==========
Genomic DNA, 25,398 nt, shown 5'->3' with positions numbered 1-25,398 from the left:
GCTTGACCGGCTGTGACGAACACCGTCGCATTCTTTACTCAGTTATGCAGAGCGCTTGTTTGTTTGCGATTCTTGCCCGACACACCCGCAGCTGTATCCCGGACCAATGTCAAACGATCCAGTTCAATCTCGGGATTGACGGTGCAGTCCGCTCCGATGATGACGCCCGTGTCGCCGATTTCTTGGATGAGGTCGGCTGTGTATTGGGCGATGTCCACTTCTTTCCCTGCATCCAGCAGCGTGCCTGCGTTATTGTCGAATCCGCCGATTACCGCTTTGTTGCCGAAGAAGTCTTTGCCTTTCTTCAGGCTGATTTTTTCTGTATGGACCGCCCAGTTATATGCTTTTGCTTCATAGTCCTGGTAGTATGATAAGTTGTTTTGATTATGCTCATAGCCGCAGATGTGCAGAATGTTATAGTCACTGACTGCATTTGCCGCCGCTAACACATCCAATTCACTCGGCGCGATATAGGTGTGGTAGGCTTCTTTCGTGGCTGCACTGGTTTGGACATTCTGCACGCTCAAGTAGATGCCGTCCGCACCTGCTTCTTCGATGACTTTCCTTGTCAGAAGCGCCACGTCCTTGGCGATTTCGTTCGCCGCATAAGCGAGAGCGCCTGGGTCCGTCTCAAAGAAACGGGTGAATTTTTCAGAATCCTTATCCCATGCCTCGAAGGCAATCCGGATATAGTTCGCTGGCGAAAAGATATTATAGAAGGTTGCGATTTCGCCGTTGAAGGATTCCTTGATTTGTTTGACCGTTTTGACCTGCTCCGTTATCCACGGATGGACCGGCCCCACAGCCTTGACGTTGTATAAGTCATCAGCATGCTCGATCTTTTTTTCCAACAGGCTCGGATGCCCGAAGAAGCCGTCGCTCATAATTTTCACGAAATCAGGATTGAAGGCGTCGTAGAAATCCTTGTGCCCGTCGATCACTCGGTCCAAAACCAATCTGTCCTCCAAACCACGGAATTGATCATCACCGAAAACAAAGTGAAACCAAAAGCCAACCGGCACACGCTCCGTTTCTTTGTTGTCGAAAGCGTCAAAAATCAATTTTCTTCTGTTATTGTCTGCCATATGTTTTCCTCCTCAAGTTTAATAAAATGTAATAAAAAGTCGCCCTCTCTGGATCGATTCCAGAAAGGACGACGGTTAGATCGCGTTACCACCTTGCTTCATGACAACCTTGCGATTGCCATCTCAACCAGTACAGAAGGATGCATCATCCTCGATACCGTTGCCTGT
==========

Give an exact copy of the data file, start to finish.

Genomic DNA, 25,398 nt, shown 5'->3' with positions numbered 1-25,398 from the left:
GCTTGACCGGCTGTGACGAACACCGTCGCATTCTTTACTCAGTTATGCAGAGCGCTTGTTTGTTTGCGATTCTTGCCCGACACACCCGCAGCTGTATCCCGGACCAATGTCAAACGATCCAGTTCAATCTCGGGATTGACGGTGCAGTCCGCTCCGATGATGACGCCCGTGTCGCCGATTTCTTGGATGAGGTCGGCTGTGTATTGGGCGATGTCCACTTCTTTCCCTGCATCCAGCAGCGTGCCTGCGTTATTGTCGAATCCGCCGATTACCGCTTTGTTGCCGAAGAAGTCTTTGCCTTTCTTCAGGCTGATTTTTTCTGTATGGACCGCCCAGTTATATGCTTTTGCTTCATAGTCCTGGTAGTATGATAAGTTGTTTTGATTATGCTCATAGCCGCAGATGTGCAGAATGTTATAGTCACTGACTGCATTTGCCGCCGCTAACACATCCAATTCACTCGGCGCGATATAGGTGTGGTAGGCTTCTTTCGTGGCTGCACTGGTTTGGACATTCTGCACGCTCAAGTAGATGCCGTCCGCACCTGCTTCTTCGATGACTTTCCTTGTCAGAAGCGCCACGTCCTTGGCGATTTCGTTCGCCGCATAAGCGAGAGCGCCTGGGTCCGTCTCAAAGAAACGGGTGAATTTTTCAGAATCCTTATCCCATGCCTCGAAGGCAATCCGGATATAGTTCGCTGGCGAAAAGATATTATAGAAGGTTGCGATTTCGCCGTTGAAGGATTCCTTGATTTGTTTGACCGTTTTGACCTGCTCCGTTATCCACGGATGGACCGGCCCCACAGCCTTGACGTTGTATAAGTCATCAGCATGCTCGATCTTTTTTTCCAACAGGCTCGGATGCCCGAAGAAGCCGTCGCTCATAATTTTCACGAAATCAGGATTGAAGGCGTCGTAGAAATCCTTGTGCCCGTCGATCACTCGGTCCAAAACCAATCTGTCCTCCAAACCACGGAATTGATCATCACCGAAAACAAAGTGAAACCAAAAGCCAACCGGCACACGCTCCGTTTCTTTGTTGTCGAAAGCGTCAAAAATCAATTTTCTTCTGTTATTGTCTGCCATATGTTTTCCTCCTCAAGTTTAATAAAATGTAATAAAAAGTCGCCCTCTCTGGATCGATTCCAGAAAGGACGACGGTTAGATCGCGTTACCACCTTGCTTCATGACAACCTTGCGATTGCCATCTCAACCAGTACAGAAGGATGCATCATCCTCGATACCGTTGCCTGT